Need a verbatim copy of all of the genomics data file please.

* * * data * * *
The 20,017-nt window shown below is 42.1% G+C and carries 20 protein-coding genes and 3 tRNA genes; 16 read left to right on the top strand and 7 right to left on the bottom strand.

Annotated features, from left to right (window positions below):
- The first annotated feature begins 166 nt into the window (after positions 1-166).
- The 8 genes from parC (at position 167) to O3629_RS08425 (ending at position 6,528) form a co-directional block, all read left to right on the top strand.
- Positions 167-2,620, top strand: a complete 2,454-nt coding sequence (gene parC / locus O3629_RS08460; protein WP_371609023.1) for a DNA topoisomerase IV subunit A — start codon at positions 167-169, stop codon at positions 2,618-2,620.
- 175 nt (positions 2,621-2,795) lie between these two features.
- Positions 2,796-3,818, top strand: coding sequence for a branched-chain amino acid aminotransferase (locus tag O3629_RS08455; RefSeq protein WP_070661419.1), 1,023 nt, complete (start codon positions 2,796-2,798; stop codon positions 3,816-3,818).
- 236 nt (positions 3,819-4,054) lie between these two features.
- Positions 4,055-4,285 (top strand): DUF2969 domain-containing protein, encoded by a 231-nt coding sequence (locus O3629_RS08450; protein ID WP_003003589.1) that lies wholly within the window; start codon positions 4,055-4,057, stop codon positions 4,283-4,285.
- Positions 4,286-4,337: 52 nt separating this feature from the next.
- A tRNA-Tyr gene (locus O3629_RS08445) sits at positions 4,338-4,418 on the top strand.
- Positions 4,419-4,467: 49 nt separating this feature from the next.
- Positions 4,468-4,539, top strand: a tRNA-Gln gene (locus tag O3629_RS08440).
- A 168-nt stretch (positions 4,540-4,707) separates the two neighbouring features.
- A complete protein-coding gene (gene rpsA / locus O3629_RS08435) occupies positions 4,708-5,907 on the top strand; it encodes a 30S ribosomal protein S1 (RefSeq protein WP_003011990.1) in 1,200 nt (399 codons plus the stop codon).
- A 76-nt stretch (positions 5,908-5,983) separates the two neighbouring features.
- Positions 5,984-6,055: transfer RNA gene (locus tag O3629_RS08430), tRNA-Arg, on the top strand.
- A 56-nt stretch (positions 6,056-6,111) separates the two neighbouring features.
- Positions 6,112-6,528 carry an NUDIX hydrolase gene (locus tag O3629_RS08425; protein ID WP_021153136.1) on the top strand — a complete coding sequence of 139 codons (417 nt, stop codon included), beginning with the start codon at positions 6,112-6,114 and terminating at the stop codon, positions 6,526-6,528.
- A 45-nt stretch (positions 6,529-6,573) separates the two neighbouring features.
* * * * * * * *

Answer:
The 20,017-nt window shown below is 42.1% G+C and carries 20 protein-coding genes and 3 tRNA genes; 16 read left to right on the top strand and 7 right to left on the bottom strand.

Annotated features, from left to right (window positions below):
- The first annotated feature begins 166 nt into the window (after positions 1-166).
- The 8 genes from parC (at position 167) to O3629_RS08425 (ending at position 6,528) form a co-directional block, all read left to right on the top strand.
- Positions 167-2,620, top strand: a complete 2,454-nt coding sequence (gene parC / locus O3629_RS08460; protein WP_371609023.1) for a DNA topoisomerase IV subunit A — start codon at positions 167-169, stop codon at positions 2,618-2,620.
- 175 nt (positions 2,621-2,795) lie between these two features.
- Positions 2,796-3,818, top strand: coding sequence for a branched-chain amino acid aminotransferase (locus tag O3629_RS08455; RefSeq protein WP_070661419.1), 1,023 nt, complete (start codon positions 2,796-2,798; stop codon positions 3,816-3,818).
- 236 nt (positions 3,819-4,054) lie between these two features.
- Positions 4,055-4,285 (top strand): DUF2969 domain-containing protein, encoded by a 231-nt coding sequence (locus O3629_RS08450; protein ID WP_003003589.1) that lies wholly within the window; start codon positions 4,055-4,057, stop codon positions 4,283-4,285.
- Positions 4,286-4,337: 52 nt separating this feature from the next.
- A tRNA-Tyr gene (locus O3629_RS08445) sits at positions 4,338-4,418 on the top strand.
- Positions 4,419-4,467: 49 nt separating this feature from the next.
- Positions 4,468-4,539, top strand: a tRNA-Gln gene (locus tag O3629_RS08440).
- A 168-nt stretch (positions 4,540-4,707) separates the two neighbouring features.
- A complete protein-coding gene (gene rpsA / locus O3629_RS08435) occupies positions 4,708-5,907 on the top strand; it encodes a 30S ribosomal protein S1 (RefSeq protein WP_003011990.1) in 1,200 nt (399 codons plus the stop codon).
- A 76-nt stretch (positions 5,908-5,983) separates the two neighbouring features.
- Positions 5,984-6,055: transfer RNA gene (locus tag O3629_RS08430), tRNA-Arg, on the top strand.
- A 56-nt stretch (positions 6,056-6,111) separates the two neighbouring features.
- Positions 6,112-6,528 carry an NUDIX hydrolase gene (locus tag O3629_RS08425; protein ID WP_021153136.1) on the top strand — a complete coding sequence of 139 codons (417 nt, stop codon included), beginning with the start codon at positions 6,112-6,114 and terminating at the stop codon, positions 6,526-6,528.
- A 45-nt stretch (positions 6,529-6,573) separates the two neighbouring features.